Call me naïve, but I really don’t think this had to happen. I realize I’m ‘Monday Morning quarterbacking’ (Why DID Seattle throw that pass on the one yard line?!?! I digress….) but RadioShack had made some bad choices.
RadioShack’s bankruptcy, which has been expected for months, follows 11 consecutive unprofitable quarters as the company has failed to transform itself into a destination for mobile phone buyers. Its sale agreement with Standard General could spare it the fate most retailers suffer in Chapter 11 – liquidation.
A destination for mobile phone buyers. Seriously? You can get a cell phone at WalMart for pete sakes!
RadioShack made multiple attempts at rebranding, as if a logo or name change was going to pull them out of obscurity. It wasn’t enough.
As someone who has literally gone to RadioShacks my whole life, the one thing that RadioShack fell away from was what made it famous in the first place.
RadioShack was trailblazing as a Maker store long before people even used the term “Maker.” Yet, as the years passed, the only things that qualified as maker-esque were buried in the far corners of the store, literally collecting dust. Most employees, it seemed, liked techie stuff, but weren’t that well versed in maker-esque components that were on their shelves.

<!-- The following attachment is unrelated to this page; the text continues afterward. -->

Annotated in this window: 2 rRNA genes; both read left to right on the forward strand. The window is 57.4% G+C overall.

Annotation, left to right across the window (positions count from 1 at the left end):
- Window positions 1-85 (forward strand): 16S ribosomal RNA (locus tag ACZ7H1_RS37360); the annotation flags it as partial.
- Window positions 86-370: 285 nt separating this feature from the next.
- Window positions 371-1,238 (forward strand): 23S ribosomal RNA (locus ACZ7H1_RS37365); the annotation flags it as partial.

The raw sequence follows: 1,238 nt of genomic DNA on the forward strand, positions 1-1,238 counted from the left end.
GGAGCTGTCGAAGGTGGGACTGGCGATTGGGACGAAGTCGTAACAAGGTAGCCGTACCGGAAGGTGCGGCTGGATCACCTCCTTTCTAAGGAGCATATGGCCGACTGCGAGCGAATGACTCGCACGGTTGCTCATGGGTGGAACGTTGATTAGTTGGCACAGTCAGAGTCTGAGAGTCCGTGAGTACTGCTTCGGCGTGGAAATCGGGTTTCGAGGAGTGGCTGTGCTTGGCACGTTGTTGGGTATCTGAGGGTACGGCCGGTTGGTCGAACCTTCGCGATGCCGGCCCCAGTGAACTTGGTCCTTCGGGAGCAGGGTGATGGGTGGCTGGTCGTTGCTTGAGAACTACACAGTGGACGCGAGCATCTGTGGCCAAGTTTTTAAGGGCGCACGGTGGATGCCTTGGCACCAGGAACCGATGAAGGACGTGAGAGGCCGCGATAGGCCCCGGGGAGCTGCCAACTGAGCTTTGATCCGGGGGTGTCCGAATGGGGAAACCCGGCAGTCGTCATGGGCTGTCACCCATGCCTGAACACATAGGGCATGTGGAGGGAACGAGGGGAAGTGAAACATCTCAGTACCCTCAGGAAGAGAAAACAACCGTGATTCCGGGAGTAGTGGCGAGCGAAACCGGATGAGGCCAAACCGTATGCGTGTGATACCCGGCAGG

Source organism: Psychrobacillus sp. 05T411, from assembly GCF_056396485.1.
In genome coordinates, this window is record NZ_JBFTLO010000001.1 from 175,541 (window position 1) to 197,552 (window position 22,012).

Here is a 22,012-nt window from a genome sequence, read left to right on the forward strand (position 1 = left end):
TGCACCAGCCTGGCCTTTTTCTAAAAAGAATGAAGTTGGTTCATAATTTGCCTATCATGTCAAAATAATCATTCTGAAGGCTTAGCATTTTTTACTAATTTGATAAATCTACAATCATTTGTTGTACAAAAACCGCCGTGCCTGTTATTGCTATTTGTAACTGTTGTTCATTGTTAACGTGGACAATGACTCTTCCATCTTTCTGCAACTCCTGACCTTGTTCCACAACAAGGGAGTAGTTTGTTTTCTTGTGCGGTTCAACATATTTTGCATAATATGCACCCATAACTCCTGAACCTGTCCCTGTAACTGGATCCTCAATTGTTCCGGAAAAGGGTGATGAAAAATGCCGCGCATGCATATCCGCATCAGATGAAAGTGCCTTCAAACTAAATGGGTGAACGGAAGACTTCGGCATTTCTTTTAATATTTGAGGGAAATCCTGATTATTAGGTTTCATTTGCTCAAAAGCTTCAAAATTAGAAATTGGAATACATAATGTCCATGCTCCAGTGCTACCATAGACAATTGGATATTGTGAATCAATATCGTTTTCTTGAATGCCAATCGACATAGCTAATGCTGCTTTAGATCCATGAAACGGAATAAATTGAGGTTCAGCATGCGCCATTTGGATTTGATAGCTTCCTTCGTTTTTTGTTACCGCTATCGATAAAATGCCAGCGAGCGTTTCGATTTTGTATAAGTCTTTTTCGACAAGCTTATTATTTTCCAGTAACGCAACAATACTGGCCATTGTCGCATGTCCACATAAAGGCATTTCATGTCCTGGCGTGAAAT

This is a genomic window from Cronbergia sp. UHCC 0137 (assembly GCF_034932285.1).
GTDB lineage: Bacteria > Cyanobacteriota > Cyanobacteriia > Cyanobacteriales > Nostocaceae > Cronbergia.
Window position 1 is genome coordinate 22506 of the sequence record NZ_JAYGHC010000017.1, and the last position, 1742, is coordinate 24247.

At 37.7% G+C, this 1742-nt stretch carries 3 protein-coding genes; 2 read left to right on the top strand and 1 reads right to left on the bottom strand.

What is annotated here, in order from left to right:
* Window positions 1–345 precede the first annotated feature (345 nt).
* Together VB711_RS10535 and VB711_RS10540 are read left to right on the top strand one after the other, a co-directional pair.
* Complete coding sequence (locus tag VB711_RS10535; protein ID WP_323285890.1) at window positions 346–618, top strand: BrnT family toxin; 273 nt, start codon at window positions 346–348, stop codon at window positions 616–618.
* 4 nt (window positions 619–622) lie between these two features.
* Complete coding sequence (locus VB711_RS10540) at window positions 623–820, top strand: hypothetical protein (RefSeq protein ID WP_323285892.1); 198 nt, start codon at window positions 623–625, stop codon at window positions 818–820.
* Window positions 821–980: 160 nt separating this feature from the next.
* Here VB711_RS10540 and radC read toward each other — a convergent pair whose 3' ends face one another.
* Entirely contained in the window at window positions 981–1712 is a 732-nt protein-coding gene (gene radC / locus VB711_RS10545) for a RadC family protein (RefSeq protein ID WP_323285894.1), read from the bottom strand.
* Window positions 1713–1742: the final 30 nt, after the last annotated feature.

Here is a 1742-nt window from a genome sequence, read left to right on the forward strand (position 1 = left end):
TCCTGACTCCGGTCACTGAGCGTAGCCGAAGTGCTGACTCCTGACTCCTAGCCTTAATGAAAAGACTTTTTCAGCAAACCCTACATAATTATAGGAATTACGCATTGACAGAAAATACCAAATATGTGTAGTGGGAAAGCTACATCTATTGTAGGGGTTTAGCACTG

I went over to Google Trends and looked at a few search terms to see how often people were Googling certain terms since 2010 (I didn’t put these all on one graph because there were scaling issues)
Every trend is going up.
But, not this one: Read the rest of this entry »
Posted in 3D Printing, Brands, culture of innovation, Design, innovation, Maker Movement | Tagged: 3d printing, arduino, business innovation, business model innovation, Design, innovation, innovative business model, maker movement, maker space, Makers, Radio Shack, RadioShack, raspberry pi, Sprint, Standard General | Leave a Comment »
Posted by Plish on February 3, 2015
A cannolo (singular of cannoli) Courtesy of Wikipedia
Today I was savoring one of the two cannoli I bought (it looked just like the picture above.) It suddenly dawned on me that this food perfectly represents the ideal product experience.
Bite one: Chocolate chips (or pistachios) creamy filling and crunchy roll.
Bite two and three: More creamy goodness and crunch. An occasional chocolate chip.
Bite Four: Abundant chocolate chips, creamy filling and more crunch.
Cannoli, like a good song, a good show, a good product, starts strong, has a middle that is enjoyable and then ends on a high note with a bang!
It’s important to remember that even if the middle was empty, (an unfortunate problem with rookie cannoli makers), the fact that the experience ends with crunch, chocolate chips and creamy filling, helps redeem the experience.